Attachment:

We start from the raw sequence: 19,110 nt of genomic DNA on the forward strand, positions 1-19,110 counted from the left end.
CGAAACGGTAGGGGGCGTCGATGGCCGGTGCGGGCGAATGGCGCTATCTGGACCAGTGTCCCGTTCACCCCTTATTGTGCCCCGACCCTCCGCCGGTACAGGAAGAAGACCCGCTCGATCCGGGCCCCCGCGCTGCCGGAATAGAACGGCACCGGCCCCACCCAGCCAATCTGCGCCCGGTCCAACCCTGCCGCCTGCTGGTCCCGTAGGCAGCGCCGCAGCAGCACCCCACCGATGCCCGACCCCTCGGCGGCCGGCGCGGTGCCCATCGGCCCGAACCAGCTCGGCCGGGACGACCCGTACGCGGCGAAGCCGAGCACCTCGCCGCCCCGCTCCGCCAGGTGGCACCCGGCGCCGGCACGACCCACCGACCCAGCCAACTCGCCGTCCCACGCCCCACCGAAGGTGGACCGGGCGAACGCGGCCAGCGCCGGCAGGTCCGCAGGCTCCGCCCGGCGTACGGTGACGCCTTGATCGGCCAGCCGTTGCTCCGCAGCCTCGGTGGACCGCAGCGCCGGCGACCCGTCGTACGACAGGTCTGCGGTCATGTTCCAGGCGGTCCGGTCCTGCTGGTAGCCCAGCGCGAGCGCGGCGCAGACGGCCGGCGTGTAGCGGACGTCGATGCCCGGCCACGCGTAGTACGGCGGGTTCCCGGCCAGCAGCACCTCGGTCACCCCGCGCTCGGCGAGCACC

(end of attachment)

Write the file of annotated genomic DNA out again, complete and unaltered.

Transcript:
We start from the raw sequence: 19,110 nt of genomic DNA on the forward strand, positions 1-19,110 counted from the left end.
CGAAACGGTAGGGGGCGTCGATGGCCGGTGCGGGCGAATGGCGCTATCTGGACCAGTGTCCCGTTCACCCCTTATTGTGCCCCGACCCTCCGCCGGTACAGGAAGAAGACCCGCTCGATCCGGGCCCCCGCGCTGCCGGAATAGAACGGCACCGGCCCCACCCAGCCAATCTGCGCCCGGTCCAACCCTGCCGCCTGCTGGTCCCGTAGGCAGCGCCGCAGCAGCACCCCACCGATGCCCGACCCCTCGGCGGCCGGCGCGGTGCCCATCGGCCCGAACCAGCTCGGCCGGGACGACCCGTACGCGGCGAAGCCGAGCACCTCGCCGCCCCGCTCCGCCAGGTGGCACCCGGCGCCGGCACGACCCACCGACCCAGCCAACTCGCCGTCCCACGCCCCACCGAAGGTGGACCGGGCGAACGCGGCCAGCGCCGGCAGGTCCGCAGGCTCCGCCCGGCGTACGGTGACGCCTTGATCGGCCAGCCGTTGCTCCGCAGCCTCGGTGGACCGCAGCGCCGGCGACCCGTCGTACGACAGGTCTGCGGTCATGTTCCAGGCGGTCCGGTCCTGCTGGTAGCCCAGCGCGAGCGCGGCGCAGACGGCCGGCGTGTAGCGGACGTCGATGCCCGGCCACGCGTAGTACGGCGGGTTCCCGGCCAGCAGCACCTCGGTCACCCCGCGCTCGGCGAGCACC